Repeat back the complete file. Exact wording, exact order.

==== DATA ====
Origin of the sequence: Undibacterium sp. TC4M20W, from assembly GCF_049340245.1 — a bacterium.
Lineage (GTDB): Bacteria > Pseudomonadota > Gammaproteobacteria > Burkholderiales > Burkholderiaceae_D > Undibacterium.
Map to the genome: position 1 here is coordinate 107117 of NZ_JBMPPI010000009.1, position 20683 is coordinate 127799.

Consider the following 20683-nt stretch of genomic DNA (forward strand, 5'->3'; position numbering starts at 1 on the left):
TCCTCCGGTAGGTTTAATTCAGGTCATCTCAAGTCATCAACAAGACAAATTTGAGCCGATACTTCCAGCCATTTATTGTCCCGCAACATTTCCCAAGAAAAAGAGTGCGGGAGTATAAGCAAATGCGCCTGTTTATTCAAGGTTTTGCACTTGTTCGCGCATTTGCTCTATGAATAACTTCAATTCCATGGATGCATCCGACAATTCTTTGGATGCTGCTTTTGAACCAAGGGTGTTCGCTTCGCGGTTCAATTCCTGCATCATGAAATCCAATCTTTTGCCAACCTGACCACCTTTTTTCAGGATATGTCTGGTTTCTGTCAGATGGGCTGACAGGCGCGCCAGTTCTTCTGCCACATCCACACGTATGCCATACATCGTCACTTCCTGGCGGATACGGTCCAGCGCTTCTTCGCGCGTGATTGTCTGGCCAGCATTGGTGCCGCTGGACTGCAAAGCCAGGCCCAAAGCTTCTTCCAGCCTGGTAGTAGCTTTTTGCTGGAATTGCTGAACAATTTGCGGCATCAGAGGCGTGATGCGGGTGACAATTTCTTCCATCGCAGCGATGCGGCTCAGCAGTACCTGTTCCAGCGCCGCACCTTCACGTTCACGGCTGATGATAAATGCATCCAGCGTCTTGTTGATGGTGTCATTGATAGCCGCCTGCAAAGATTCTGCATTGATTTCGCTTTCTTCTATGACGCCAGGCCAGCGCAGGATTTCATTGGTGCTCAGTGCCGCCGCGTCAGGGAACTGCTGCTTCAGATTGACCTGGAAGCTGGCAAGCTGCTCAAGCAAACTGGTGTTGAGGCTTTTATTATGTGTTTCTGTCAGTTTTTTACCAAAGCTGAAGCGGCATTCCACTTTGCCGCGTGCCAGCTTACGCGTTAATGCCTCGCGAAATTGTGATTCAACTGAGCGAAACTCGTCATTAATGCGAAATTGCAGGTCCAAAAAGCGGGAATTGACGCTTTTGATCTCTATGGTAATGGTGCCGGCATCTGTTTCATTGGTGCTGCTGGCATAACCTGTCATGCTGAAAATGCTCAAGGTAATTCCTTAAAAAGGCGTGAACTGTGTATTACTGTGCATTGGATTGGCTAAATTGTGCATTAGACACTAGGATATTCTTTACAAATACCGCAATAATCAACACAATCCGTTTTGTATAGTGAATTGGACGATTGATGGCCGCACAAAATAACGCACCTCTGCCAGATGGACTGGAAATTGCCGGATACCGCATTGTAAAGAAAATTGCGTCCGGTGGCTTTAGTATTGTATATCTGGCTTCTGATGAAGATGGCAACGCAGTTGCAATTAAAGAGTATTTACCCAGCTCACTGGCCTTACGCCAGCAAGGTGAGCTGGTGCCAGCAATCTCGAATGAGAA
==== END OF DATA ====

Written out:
Origin of the sequence: Undibacterium sp. TC4M20W, from assembly GCF_049340245.1 — a bacterium.
Lineage (GTDB): Bacteria > Pseudomonadota > Gammaproteobacteria > Burkholderiales > Burkholderiaceae_D > Undibacterium.
Map to the genome: position 1 here is coordinate 107117 of NZ_JBMPPI010000009.1, position 20683 is coordinate 127799.

Consider the following 20683-nt stretch of genomic DNA (forward strand, 5'->3'; position numbering starts at 1 on the left):
TCCTCCGGTAGGTTTAATTCAGGTCATCTCAAGTCATCAACAAGACAAATTTGAGCCGATACTTCCAGCCATTTATTGTCCCGCAACATTTCCCAAGAAAAAGAGTGCGGGAGTATAAGCAAATGCGCCTGTTTATTCAAGGTTTTGCACTTGTTCGCGCATTTGCTCTATGAATAACTTCAATTCCATGGATGCATCCGACAATTCTTTGGATGCTGCTTTTGAACCAAGGGTGTTCGCTTCGCGGTTCAATTCCTGCATCATGAAATCCAATCTTTTGCCAACCTGACCACCTTTTTTCAGGATATGTCTGGTTTCTGTCAGATGGGCTGACAGGCGCGCCAGTTCTTCTGCCACATCCACACGTATGCCATACATCGTCACTTCCTGGCGGATACGGTCCAGCGCTTCTTCGCGCGTGATTGTCTGGCCAGCATTGGTGCCGCTGGACTGCAAAGCCAGGCCCAAAGCTTCTTCCAGCCTGGTAGTAGCTTTTTGCTGGAATTGCTGAACAATTTGCGGCATCAGAGGCGTGATGCGGGTGACAATTTCTTCCATCGCAGCGATGCGGCTCAGCAGTACCTGTTCCAGCGCCGCACCTTCACGTTCACGGCTGATGATAAATGCATCCAGCGTCTTGTTGATGGTGTCATTGATAGCCGCCTGCAAAGATTCTGCATTGATTTCGCTTTCTTCTATGACGCCAGGCCAGCGCAGGATTTCATTGGTGCTCAGTGCCGCCGCGTCAGGGAACTGCTGCTTCAGATTGACCTGGAAGCTGGCAAGCTGCTCAAGCAAACTGGTGTTGAGGCTTTTATTATGTGTTTCTGTCAGTTTTTTACCAAAGCTGAAGCGGCATTCCACTTTGCCGCGTGCCAGCTTACGCGTTAATGCCTCGCGAAATTGTGATTCAACTGAGCGAAACTCGTCATTAATGCGAAATTGCAGGTCCAAAAAGCGGGAATTGACGCTTTTGATCTCTATGGTAATGGTGCCGGCATCTGTTTCATTGGTGCTGCTGGCATAACCTGTCATGCTGAAAATGCTCAAGGTAATTCCTTAAAAAGGCGTGAACTGTGTATTACTGTGCATTGGATTGGCTAAATTGTGCATTAGACACTAGGATATTCTTTACAAATACCGCAATAATCAACACAATCCGTTTTGTATAGTGAATTGGACGATTGATGGCCGCACAAAATAACGCACCTCTGCCAGATGGACTGGAAATTGCCGGATACCGCATTGTAAAGAAAATTGCGTCCGGTGGCTTTAGTATTGTATATCTGGCTTCTGATGAAGATGGCAACGCAGTTGCAATTAAAGAGTATTTACCCAGCTCACTGGCCTTACGCCAGCAAGGTGAGCTGGTGCCAGCAATCTCGAATGAGAA